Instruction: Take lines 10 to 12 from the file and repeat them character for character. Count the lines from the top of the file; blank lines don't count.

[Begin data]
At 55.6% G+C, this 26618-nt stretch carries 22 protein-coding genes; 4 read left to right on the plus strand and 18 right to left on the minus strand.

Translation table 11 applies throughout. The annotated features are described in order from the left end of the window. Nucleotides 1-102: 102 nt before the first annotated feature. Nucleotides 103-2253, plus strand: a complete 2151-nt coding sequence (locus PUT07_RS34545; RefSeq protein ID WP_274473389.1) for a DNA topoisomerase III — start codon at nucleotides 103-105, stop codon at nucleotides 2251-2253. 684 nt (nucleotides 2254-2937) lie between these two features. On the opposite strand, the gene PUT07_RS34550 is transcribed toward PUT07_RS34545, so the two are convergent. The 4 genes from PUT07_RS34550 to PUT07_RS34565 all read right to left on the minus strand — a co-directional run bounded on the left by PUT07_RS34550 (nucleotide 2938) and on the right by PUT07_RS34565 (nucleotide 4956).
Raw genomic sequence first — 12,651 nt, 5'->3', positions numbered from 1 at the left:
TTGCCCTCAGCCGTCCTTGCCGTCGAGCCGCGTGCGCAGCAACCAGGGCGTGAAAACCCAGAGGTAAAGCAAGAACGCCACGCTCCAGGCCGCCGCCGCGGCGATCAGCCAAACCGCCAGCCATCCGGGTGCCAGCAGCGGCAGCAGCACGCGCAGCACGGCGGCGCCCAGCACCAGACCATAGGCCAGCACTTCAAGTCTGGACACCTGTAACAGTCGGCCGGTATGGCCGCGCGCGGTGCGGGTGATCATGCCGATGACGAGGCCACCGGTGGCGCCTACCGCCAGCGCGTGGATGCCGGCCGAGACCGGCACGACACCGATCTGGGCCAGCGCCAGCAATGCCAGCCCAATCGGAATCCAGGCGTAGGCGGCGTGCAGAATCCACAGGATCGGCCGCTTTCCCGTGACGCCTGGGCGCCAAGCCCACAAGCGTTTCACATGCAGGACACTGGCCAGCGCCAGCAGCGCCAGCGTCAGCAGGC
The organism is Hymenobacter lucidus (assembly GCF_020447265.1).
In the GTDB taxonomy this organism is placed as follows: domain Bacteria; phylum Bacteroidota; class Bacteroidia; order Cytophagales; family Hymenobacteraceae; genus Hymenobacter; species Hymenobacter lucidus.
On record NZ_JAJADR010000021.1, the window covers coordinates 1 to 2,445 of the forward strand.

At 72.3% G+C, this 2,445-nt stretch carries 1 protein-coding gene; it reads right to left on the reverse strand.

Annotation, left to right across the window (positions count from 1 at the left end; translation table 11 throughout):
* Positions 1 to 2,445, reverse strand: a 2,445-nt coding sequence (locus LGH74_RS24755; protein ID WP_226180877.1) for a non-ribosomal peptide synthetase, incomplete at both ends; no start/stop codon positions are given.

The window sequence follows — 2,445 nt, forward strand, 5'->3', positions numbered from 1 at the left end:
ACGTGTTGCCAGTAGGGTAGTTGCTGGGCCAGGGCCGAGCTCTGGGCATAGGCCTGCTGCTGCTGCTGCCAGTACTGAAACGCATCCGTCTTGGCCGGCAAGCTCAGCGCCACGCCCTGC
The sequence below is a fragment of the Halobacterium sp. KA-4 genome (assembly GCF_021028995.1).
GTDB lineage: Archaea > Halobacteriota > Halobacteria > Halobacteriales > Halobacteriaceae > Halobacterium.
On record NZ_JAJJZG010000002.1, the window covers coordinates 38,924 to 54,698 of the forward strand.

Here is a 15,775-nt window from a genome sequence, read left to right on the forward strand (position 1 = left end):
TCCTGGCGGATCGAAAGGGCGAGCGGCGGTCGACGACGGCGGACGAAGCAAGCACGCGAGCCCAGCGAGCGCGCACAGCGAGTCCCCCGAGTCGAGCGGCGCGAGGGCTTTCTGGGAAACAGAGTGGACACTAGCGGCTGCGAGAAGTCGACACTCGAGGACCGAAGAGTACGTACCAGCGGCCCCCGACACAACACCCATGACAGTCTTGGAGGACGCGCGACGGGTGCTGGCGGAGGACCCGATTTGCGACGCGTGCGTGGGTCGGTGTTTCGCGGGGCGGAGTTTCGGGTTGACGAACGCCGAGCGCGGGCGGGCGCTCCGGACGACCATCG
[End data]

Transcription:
* Positions 1 to 2,445, reverse strand: a 2,445-nt coding sequence (locus LGH74_RS24755; protein ID WP_226180877.1) for a non-ribosomal peptide synthetase, incomplete at both ends; no start/stop codon positions are given.

The window sequence follows — 2,445 nt, forward strand, 5'->3', positions numbered from 1 at the left end:
ACGTGTTGCCAGTAGGGTAGTTGCTGGGCCAGGGCCGAGCTCTGGGCATAGGCCTGCTGCTGCTGCTGCCAGTACTGAAACGCATCCGTCTTGGCCGGCAAGCTCAGCGCCACGCCCTGC